on which ones he has looked at or someone on his behalf has looked
at, but I can tell you, in my direct experience, of cases in the
north of the country in recent times. For example, a rape file
came through to a court and the judge discovered that there was
no statement from the complainant in it.
Q110 Chairman: I think what we would
need to be convinced by this line of argument, and I do not expect
you to do it just now, is to be directed towards some measurable
evidence that the situation in this respect is worse than it was
before the present level of in-house advocacy.
Peter Lodder: I understand that.
May I say, there is a difficulty for us as a profession providing
this material, which is that it stems from those who act on the
part of the CPS and there is an obvious reluctance to indicate
these issues because of livelihood.
Q111 Mr Tyrie: Well you had better
tell us what we need to ask and we will get on with it.
Peter Lodder: May I invite you
to consider this? How many judges have you got coming before you
to explain their experience? They are in a position to tell you
of their direct experience without any fear concerning their either
being partisan or indeed their income.
Chairman: We have another area that we
need to move to and I am going to call on Dr Whitehead.
Q112 Dr Whitehead: This question
is particularly for Christine Haswell. In the PSC evidence you
raised the issue of the question of the relative roles of the
CPS and other agencies in criminal justice system and the extent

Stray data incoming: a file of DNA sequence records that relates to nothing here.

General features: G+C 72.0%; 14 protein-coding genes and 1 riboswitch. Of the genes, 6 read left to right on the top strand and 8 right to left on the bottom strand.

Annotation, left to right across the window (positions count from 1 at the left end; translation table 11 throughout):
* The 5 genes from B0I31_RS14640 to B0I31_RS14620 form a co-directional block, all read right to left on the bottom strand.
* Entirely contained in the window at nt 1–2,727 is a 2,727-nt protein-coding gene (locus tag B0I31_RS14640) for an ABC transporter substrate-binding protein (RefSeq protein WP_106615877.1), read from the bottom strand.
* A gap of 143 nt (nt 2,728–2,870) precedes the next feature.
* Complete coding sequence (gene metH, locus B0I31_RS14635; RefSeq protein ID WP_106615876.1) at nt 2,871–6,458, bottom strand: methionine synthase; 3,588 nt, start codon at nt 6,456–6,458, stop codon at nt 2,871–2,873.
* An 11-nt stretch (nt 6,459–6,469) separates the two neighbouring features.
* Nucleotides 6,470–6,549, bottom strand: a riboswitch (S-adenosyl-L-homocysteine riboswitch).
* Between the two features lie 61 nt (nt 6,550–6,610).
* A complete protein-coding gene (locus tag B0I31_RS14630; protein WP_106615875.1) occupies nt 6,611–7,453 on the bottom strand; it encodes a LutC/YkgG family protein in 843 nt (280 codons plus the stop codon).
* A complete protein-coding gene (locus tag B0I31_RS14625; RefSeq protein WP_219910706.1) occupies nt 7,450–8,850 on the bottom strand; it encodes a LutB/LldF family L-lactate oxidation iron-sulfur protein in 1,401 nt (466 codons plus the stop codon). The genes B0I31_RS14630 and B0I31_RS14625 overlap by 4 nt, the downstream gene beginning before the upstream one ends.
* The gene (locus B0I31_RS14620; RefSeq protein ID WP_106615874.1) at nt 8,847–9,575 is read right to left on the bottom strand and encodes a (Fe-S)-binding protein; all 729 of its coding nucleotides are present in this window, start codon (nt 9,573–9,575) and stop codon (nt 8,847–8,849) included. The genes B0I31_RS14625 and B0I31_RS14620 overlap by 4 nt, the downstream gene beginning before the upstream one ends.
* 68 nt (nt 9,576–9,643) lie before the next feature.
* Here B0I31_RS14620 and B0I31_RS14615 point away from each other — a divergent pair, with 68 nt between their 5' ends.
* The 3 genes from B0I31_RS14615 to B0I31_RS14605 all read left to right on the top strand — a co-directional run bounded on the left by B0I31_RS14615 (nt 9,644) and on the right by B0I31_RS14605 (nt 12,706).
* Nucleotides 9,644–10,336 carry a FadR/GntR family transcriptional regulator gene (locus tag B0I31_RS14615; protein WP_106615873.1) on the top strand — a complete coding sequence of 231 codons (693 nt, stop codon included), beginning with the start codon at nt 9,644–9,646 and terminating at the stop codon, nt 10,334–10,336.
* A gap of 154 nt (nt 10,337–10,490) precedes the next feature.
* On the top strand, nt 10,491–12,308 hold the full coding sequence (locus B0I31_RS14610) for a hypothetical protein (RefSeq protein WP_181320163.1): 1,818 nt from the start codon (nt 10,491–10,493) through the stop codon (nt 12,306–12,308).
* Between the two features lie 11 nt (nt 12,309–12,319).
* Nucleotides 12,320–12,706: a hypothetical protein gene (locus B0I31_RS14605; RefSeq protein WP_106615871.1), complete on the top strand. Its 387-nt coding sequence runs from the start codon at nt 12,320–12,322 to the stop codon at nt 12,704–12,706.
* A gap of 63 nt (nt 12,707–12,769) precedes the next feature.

to which there might be either tension or confusion between those
roles. You mention, for example, the possible confusion about
police and CPS roles within witness care units and also the perception
of CPS independence, where they are working in single work spaces
together, and whether the claimed efficiency saving might, on
the other hand, threaten CPS independence. Do you think there
is a challenge facing the CPS in terms of its perceived or actual
independence in working with other organisations across the criminal
Christine Haswell: Generally,
our members in the CPS do work well with the other parts of the
criminal justice system, but there is a big issue around co-location
projects. The Integrated Prosecutor Team Project in London is
one, and one part of that is to do with accommodation but also
the size of teams. In London they have had moved to small teams,
such as the ones that have been moved into police stations, and
have found that that had not worked and they have moved back to
a bigger office environment, for economies of scale, partly, and
other reasons. We have concerns. Bullying is reported to us by
our members as a bit of a problem in the service, and if people
are working alongside other parts of the justice system, people
who are doing similar jobs or with different terms and conditions,
this is causing, particularly in the police stations, tensions
and there is a potential there for bullying or problems in the
workplace. I am not saying this has necessarily happened, but
it has the potential to cause problems over independence of the
Q113 Dr Whitehead: Do you mean by
bullying, for example, "You must prosecute these people we
have detected", even if you are not absolutely certain this
is the best way to proceed?
Christine Haswell: I am not saying
that has actually happened, but there could be the potential there
for that if you have got very small teams of CPS located in a
much bigger environment dominated by other justice professionals,
yes. There is that potential.
Q114 Dr Whitehead: So do you think
that the whole question of co-location under those circumstances
is perhaps a bad practice to start with, or do you think there
are ways in which that experience and the effectiveness of the
CPS could be improved whilst perhaps working in co-located arrangements?
Christine Haswell: We have a policy
from the members on the ground that this is not a popular situation,
and although we have been involved in negotiating when these moves